A test for Alzheimer's disease – but will anyone want to take it?

 

Important new insights into Alzheimer's disease have emerged from the discovery of a handful of genes that are strongly implicated in raising a person's risk of developing the brain disorder in later life.

The findings could eventually lead to a genetic test to predict the likelihood of suffering from Alzheimer's after a certain age, although the scientists behind the research warn that there will be difficult ethical dilemmas posed by a test for a debilitating and fatal disorder that has no cure or effective treatment.

A series of landmark studies published last night links five additional genes to Alzheimer's disease. This brings to 10 the total number of genes that are associated with the condition, which typically strikes after 65 and is marked by memory loss and dementia.

British researchers said the 10 genes accounted for about 20 per cent of the overall cause of Alzheimer's disease (about a third of the genetic contribution to the disease). If faults in all 10 genes could be corrected, it would eliminate about 60 per cent of Alzheimer's cases, scientists said.

Alzheimer's disease affects about 500,000 people in Britain but the number affected by dementia is growing rapidly with an ageing population – it is expected to reach 1 million by 2021. Sufferers need expensive, long-term care and the total "health burden" cost to society is estimated to be £23bn a year for the UK alone.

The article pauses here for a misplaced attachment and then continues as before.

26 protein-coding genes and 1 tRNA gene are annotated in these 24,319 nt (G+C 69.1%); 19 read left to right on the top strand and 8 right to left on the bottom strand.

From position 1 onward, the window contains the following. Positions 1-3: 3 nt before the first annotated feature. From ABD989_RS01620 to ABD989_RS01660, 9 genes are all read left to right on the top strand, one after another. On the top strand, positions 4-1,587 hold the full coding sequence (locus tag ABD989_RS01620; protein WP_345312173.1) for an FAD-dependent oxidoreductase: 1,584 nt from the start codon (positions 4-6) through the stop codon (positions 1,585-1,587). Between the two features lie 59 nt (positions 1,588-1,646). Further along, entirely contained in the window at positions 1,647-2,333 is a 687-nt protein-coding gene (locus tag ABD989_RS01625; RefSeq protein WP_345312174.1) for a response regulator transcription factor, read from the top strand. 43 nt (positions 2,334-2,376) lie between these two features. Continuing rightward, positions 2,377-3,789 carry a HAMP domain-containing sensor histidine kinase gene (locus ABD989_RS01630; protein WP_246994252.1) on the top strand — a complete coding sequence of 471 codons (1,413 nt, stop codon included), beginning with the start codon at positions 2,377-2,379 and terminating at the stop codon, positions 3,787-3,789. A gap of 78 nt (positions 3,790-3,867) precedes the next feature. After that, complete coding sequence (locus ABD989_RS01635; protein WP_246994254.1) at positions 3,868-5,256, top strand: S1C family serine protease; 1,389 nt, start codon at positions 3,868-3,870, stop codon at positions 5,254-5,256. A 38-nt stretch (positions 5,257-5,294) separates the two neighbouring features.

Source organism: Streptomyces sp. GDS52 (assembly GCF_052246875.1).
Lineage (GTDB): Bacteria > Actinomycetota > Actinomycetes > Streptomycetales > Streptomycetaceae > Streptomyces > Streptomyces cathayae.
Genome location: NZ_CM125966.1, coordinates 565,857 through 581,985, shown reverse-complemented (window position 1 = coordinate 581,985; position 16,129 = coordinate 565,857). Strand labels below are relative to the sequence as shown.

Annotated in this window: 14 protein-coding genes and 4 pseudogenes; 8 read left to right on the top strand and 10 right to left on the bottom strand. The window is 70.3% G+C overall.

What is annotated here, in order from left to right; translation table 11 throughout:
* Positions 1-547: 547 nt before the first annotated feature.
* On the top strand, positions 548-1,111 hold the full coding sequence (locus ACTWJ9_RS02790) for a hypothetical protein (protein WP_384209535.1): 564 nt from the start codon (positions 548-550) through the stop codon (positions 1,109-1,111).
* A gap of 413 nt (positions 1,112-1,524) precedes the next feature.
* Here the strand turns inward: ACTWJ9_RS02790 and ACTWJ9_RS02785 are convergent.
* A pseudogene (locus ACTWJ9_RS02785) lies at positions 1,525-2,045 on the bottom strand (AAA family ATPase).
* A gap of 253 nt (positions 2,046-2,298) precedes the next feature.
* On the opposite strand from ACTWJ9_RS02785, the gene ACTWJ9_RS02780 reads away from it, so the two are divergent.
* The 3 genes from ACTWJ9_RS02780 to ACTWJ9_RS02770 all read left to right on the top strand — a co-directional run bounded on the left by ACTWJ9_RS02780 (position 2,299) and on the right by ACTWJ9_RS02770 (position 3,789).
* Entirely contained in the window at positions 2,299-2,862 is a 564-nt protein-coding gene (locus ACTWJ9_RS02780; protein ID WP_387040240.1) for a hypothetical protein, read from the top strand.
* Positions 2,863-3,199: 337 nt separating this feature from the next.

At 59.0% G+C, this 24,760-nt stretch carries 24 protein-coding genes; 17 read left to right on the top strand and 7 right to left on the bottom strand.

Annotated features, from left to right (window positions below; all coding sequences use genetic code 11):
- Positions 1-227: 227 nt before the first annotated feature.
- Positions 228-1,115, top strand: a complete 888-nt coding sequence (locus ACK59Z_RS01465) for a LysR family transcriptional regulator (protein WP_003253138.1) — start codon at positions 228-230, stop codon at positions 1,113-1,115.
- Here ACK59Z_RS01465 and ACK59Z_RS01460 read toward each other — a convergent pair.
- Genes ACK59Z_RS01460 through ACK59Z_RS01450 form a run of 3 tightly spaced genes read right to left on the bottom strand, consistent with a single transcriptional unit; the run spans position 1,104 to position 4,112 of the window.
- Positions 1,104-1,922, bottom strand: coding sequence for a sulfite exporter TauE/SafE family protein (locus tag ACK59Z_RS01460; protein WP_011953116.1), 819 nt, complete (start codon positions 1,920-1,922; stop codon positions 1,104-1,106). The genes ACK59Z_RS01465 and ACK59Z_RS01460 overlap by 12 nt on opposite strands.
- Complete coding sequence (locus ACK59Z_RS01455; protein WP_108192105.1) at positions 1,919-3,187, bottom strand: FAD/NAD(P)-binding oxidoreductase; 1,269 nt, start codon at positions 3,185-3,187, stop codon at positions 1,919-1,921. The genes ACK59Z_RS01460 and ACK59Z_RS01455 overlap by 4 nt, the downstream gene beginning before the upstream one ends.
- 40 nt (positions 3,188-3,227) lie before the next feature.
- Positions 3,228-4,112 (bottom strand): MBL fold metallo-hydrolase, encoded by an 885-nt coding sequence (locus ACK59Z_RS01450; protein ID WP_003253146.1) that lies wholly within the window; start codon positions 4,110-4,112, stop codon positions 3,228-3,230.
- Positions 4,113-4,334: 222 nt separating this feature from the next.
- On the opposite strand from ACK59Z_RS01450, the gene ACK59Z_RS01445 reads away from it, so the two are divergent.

Scientists are attempting to understand why the ageing brain develops Alzheimer's by studying the entire genomes of elderly people with and without the condition. By doing this, the researchers are able to tease out changes to the key genes that exert an influence on a person's risk factor.

The latest studies, in Britain, the US and Europe and published in the journal Nature Genetics, scanned the genomes of about 60,000 people, identifying small genetic variations in the five genes that can now be linked with the disease. Eventually, this kind of research should lead to genetic tests that can estimate in middle age the probability of a person developing Alzheimer's.

Professor Mike Owen of Cardiff University's School of Medicine said: "At some point, I believe we're going to be able to predict this disease in middle age, because that's when we can intervene [to lower a person's risk]. However, if and when we do develop such tests, society's willingness to take them up and use them will depend largely on how useful they are in terms of treating the disease."

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